I’m obsessed with anything and everything truffle, so I had to go with the Garganelli with truffle cream, prosciutto, and asparagus as my entrée. The prosciutto was the perfect addition, balancing out the truffle flavor.

Marce opted for the linguine with shrimp scampi. Obviously, I stole a bite, and it was a delicious rendition of the Italian classic.

Cee chose the tortelloni with Parmagiano-Reggiano cream and bolognese sauce. We actually had to google if tortelloni and tortellini are the same and *spoiler alert*, they are. I may have an Italian last name, but I had no idea wtf was going on. You may be looking at this picture thinking, ‘What gives? There are only 6 tortellonis.’ I thought the same thing until I sampled some, and the tortellonis were stuffed with filling, making it a reasonable portion size.

To round out my trifecta, I opted for the mascarpone cheesecake. It was incredibly creamy and tasted flan-like.

Marce selected Mrs. Palmisano’s cookie plate. To our delight, the cookies were melt-in-your-mouth soft and delicious. This plate would make any Italian grandmother beam with pride. 

Cee went for the mango sorbet. It didn’t knock her socks off, but I was pleased with the refreshing zing. 

Not only was the presentation on point, but the food quality really knocked it out of the park. All of the ingredients were incredibly fresh, making for flavorful dishes. It was fun pretending to be bougie for a night, all under the guise of a discounted prix fixe menu.

J

Fatboi Tendencies 

MEDIA TASTING: Chaya Venice Gets A Glow Up

I moved to Venice in early 2013 and Chaya became my main stomping ground after waiting tables at The Firehouse across the street. Regularly, I’d sit at the bar alone and enjoy their happy hour specials after a shift. I could only afford one cocktail (a Lychee Martini) and one Spicy Shrimp roll at the time. Want proof? Check out these fun (and low-quality) shots from my personal Instagram page, here, here and here. When I was slumped over at the bar, I’d dream of dining in the actual dining room. I was mostly lured in by the white tablecloths; since I was a child, they had embodied the word “fancy.”

Fast forward to last Monday night: I don’t live in Venice anymore and haven’t made it out to Chaya in ages. I am invited in to check out the newly renovated Chaya Venice for a media tasting and dine not at the bar, but in the proper dining room with these chairs made by Hans Wegner. With Danielle, my friend and owner of my favorite LA restaurant blog, Follow My Gut, I was excited to indulge in some nostalgia and taste items outside of the happy hour menu.

Chaya Modern Izakaya
110 Navy Street, Venice, CA 90291
http://www.thechaya.com/

The original Chaya, a family-owned teahouse called Hikage Chaya, debuted in Kamakura, Japan in the early 1600’s. After centuries of reinventions and expansions into other locations, the Chaya group eventually opened a Venice location, under founding Chef Shigefumi Tachibe in the 90’s. Current Corporate Executive Chef Yukou Kajino and Executive Chef Joji Inoue are now leading the show.

The appearance of this longtime Venice favorite had not been touched but it finally got its LA glow up and the addition of “Modern Izakaya” to its name. Changes include swapping the vibrant red exterior for a light Japanese bamboo fencing, long communal cedar tables in the lounge, and a more intimate main dining room (they swapped 25 seats for a new banquet room). Sadly, my beloved white tablecloth is gone.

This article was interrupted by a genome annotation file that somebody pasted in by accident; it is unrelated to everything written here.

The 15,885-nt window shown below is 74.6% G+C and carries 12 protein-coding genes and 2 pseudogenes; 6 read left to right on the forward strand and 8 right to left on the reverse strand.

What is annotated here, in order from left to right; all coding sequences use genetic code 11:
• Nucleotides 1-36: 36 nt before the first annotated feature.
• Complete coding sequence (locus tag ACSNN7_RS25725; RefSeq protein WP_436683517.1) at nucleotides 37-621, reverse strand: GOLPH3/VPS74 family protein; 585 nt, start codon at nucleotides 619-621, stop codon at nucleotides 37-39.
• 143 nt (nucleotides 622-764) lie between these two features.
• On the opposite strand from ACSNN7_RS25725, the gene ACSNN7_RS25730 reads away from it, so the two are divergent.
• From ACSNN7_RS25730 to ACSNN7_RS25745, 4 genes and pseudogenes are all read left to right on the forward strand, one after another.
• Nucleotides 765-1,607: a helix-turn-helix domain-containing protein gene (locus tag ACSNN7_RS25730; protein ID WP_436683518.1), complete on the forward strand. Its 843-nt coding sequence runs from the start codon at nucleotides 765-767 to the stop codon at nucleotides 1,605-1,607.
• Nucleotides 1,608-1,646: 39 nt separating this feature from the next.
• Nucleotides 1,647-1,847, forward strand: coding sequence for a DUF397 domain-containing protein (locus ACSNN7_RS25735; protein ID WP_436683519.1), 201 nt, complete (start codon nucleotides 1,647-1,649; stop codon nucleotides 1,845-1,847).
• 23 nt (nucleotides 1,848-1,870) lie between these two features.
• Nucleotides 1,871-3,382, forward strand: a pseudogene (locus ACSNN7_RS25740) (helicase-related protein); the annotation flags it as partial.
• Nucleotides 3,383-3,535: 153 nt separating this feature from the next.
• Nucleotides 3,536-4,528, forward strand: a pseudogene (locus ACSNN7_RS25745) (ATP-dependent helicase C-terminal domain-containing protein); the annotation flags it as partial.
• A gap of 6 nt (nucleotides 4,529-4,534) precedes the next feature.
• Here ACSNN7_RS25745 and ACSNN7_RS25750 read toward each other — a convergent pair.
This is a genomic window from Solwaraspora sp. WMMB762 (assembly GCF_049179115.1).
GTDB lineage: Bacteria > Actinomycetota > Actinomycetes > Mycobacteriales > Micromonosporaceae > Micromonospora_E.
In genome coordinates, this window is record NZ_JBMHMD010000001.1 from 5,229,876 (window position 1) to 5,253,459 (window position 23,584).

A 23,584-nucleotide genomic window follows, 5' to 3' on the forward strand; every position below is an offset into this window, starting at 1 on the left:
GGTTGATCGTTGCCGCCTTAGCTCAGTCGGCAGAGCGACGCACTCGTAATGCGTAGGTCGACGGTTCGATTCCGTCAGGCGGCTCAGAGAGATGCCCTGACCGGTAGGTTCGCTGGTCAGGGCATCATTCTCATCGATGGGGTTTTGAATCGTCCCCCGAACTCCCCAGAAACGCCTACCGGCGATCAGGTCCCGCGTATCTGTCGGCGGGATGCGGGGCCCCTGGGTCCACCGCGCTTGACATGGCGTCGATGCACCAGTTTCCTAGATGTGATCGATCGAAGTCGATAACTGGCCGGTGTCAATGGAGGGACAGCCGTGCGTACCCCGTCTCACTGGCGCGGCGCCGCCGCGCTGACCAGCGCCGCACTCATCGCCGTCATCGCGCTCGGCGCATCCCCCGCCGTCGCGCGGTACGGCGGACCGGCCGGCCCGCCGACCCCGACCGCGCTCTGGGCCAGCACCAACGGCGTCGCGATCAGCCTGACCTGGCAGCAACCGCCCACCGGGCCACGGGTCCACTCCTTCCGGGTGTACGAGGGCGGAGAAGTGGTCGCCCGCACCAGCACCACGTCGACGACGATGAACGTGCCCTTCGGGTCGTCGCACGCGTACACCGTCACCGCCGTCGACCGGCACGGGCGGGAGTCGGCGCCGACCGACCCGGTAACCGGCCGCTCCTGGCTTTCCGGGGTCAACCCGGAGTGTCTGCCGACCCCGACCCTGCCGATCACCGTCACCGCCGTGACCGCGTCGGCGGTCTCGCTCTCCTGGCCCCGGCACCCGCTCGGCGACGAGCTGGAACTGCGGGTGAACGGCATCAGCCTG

The zhoosh up

I’m not sure if the glow up was necessary for me, since the only reason I hadn’t been in so long is due to proximity. I prefer the former 90’s Japanese-meets-French brassiere vibe, even if was a little dated. I think there’s fun in being formal, in eating like a “grown up.” I realize the rest of LA wants all their favorite spots to be “mod upscale-casual” so I suppose they could make everyone else happy with it.

Although I noticed some changes to the Happy Hour menu — doing away with some of their beloved sushi rolls, like the Spicy Shrimp and the Chef’s Choice — I am happy to report they did not get rid of the classics like the Lychee Martini and the Mac & Cheese. They’ve also added nigiri and sashimi to the bar menu, which I don’t recall from my Firehouse days.

A view from the Kaisen Bar

The bar now boasts a larger selection of liquors, including more tequilas and a more developed Japanese whiskey program. Although I’m not indulging in cocktails (I’m breastfeeding, so beer and wine is more my thing) I will note the specialty cocktail list is perfectly updated with drinks for beachy, Westside vibes and not overly trending. At the Kaisen Bar, similar to a Chef’s Counter, guests can dine on a set omakase menu, featuring the freshest sushi and oysters made right in front of them.

Amuse Bouche

The wines are mostly California-based, with a few European options, and are perfect for pairing with the new menu items. Every dinner should begin with bubbles, so that’s how I started mine. The Schlumberger Grüner Veltliner Brut is minerally, high on effervescence and the floral notes work perfect for the Amuse Bouche and Big-Makase, a five-piece nigiri selection. The Amuse Bouche of the evening (note: off menu item that changes every day) was an ample portion of a potato stuffed with mussels in a Pommery mustard sauce. If this was any indication of how the dinner would start, I knew I was in great hands.